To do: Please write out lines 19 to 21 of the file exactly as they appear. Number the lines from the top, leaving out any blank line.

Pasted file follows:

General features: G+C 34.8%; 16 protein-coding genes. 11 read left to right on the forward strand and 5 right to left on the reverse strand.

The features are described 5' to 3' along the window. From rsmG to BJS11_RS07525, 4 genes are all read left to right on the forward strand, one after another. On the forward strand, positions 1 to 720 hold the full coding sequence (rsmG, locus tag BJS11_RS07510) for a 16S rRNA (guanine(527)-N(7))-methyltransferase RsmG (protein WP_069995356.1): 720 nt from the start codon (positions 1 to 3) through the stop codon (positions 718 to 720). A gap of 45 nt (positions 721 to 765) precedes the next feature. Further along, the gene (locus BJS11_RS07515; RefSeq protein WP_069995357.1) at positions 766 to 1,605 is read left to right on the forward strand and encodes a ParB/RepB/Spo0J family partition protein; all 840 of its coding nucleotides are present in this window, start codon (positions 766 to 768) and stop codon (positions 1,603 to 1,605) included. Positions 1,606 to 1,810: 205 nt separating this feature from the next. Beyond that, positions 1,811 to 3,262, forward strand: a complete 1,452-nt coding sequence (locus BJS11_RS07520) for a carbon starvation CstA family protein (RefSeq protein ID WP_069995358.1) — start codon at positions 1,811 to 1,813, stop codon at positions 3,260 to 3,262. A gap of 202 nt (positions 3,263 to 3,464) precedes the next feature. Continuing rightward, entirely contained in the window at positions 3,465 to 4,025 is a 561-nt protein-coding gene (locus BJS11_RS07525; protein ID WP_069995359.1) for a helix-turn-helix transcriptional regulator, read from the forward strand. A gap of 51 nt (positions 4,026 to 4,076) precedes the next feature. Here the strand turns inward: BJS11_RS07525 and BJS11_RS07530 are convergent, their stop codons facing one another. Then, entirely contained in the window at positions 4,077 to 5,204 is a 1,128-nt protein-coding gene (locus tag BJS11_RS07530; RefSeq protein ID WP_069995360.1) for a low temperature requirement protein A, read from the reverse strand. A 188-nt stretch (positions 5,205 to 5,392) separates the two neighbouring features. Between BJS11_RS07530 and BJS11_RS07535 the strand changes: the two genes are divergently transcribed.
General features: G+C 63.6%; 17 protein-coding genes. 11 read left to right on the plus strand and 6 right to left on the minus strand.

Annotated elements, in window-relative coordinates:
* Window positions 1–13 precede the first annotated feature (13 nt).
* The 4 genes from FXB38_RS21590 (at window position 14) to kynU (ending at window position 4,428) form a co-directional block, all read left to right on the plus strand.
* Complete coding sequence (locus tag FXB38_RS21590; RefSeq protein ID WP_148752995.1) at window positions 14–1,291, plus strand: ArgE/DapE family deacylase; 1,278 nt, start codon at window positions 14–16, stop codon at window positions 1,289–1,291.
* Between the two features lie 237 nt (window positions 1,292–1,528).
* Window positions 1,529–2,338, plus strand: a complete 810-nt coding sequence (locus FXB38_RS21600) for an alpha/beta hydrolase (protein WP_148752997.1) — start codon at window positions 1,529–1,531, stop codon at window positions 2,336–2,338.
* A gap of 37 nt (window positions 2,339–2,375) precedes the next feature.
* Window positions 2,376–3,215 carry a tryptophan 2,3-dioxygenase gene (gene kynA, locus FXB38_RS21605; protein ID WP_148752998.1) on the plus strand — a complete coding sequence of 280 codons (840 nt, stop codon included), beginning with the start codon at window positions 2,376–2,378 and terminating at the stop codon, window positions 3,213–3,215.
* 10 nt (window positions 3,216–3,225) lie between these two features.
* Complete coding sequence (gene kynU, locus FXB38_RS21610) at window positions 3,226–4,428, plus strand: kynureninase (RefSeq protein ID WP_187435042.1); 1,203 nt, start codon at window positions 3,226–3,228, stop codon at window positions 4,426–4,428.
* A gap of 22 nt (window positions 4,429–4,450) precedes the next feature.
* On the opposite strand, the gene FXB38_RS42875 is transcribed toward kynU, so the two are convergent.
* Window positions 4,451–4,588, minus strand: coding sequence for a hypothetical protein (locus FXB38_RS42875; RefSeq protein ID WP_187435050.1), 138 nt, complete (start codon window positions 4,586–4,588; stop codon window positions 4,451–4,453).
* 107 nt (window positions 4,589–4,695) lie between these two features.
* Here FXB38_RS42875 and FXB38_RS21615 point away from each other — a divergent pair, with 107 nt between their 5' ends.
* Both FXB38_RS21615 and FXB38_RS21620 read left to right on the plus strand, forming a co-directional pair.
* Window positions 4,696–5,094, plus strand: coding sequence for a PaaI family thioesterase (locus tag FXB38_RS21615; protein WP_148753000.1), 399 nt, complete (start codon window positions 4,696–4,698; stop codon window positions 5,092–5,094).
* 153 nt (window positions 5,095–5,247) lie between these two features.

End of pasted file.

* Both FXB38_RS21615 and FXB38_RS21620 read left to right on the plus strand, forming a co-directional pair.
* Window positions 4,696–5,094, plus strand: coding sequence for a PaaI family thioesterase (locus tag FXB38_RS21615; protein WP_148753000.1), 399 nt, complete (start codon window positions 4,696–4,698; stop codon window positions 5,092–5,094).
* 153 nt (window positions 5,095–5,247) lie between these two features.